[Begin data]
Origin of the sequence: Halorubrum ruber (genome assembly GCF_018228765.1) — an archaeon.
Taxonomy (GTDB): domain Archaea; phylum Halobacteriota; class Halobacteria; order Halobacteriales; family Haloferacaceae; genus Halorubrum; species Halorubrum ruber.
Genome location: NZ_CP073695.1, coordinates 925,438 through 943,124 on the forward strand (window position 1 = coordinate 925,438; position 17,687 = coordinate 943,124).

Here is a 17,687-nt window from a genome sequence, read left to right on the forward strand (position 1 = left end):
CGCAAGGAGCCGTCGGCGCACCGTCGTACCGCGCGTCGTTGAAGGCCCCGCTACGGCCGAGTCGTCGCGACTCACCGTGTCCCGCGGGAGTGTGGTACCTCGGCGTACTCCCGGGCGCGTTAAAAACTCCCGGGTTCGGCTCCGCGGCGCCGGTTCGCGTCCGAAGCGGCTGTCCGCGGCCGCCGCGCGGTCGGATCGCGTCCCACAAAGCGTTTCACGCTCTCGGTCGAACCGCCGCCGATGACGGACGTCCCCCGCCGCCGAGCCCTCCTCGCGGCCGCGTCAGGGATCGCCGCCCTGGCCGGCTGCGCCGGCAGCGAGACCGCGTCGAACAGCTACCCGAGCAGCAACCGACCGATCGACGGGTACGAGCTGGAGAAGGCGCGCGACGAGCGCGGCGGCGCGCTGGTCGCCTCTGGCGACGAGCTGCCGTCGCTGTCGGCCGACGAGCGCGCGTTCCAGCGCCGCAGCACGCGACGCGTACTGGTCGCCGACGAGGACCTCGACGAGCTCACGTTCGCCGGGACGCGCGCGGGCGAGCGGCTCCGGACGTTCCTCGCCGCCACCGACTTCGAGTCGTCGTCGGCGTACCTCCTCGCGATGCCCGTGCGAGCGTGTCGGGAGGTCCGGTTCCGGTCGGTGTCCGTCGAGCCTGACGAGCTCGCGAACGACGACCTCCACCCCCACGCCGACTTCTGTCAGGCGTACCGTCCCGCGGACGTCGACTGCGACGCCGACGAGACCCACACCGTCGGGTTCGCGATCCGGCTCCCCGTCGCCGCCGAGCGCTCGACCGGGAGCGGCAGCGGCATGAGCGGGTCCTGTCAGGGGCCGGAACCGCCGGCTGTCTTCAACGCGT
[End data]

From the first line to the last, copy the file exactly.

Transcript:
Origin of the sequence: Halorubrum ruber (genome assembly GCF_018228765.1) — an archaeon.
Taxonomy (GTDB): domain Archaea; phylum Halobacteriota; class Halobacteria; order Halobacteriales; family Haloferacaceae; genus Halorubrum; species Halorubrum ruber.
Genome location: NZ_CP073695.1, coordinates 925,438 through 943,124 on the forward strand (window position 1 = coordinate 925,438; position 17,687 = coordinate 943,124).

Here is a 17,687-nt window from a genome sequence, read left to right on the forward strand (position 1 = left end):
CGCAAGGAGCCGTCGGCGCACCGTCGTACCGCGCGTCGTTGAAGGCCCCGCTACGGCCGAGTCGTCGCGACTCACCGTGTCCCGCGGGAGTGTGGTACCTCGGCGTACTCCCGGGCGCGTTAAAAACTCCCGGGTTCGGCTCCGCGGCGCCGGTTCGCGTCCGAAGCGGCTGTCCGCGGCCGCCGCGCGGTCGGATCGCGTCCCACAAAGCGTTTCACGCTCTCGGTCGAACCGCCGCCGATGACGGACGTCCCCCGCCGCCGAGCCCTCCTCGCGGCCGCGTCAGGGATCGCCGCCCTGGCCGGCTGCGCCGGCAGCGAGACCGCGTCGAACAGCTACCCGAGCAGCAACCGACCGATCGACGGGTACGAGCTGGAGAAGGCGCGCGACGAGCGCGGCGGCGCGCTGGTCGCCTCTGGCGACGAGCTGCCGTCGCTGTCGGCCGACGAGCGCGCGTTCCAGCGCCGCAGCACGCGACGCGTACTGGTCGCCGACGAGGACCTCGACGAGCTCACGTTCGCCGGGACGCGCGCGGGCGAGCGGCTCCGGACGTTCCTCGCCGCCACCGACTTCGAGTCGTCGTCGGCGTACCTCCTCGCGATGCCCGTGCGAGCGTGTCGGGAGGTCCGGTTCCGGTCGGTGTCCGTCGAGCCTGACGAGCTCGCGAACGACGACCTCCACCCCCACGCCGACTTCTGTCAGGCGTACCGTCCCGCGGACGTCGACTGCGACGCCGACGAGACCCACACCGTCGGGTTCGCGATCCGGCTCCCCGTCGCCGCCGAGCGCTCGACCGGGAGCGGCAGCGGCATGAGCGGGTCCTGTCAGGGGCCGGAACCGCCGGCTGTCTTCAACGCGT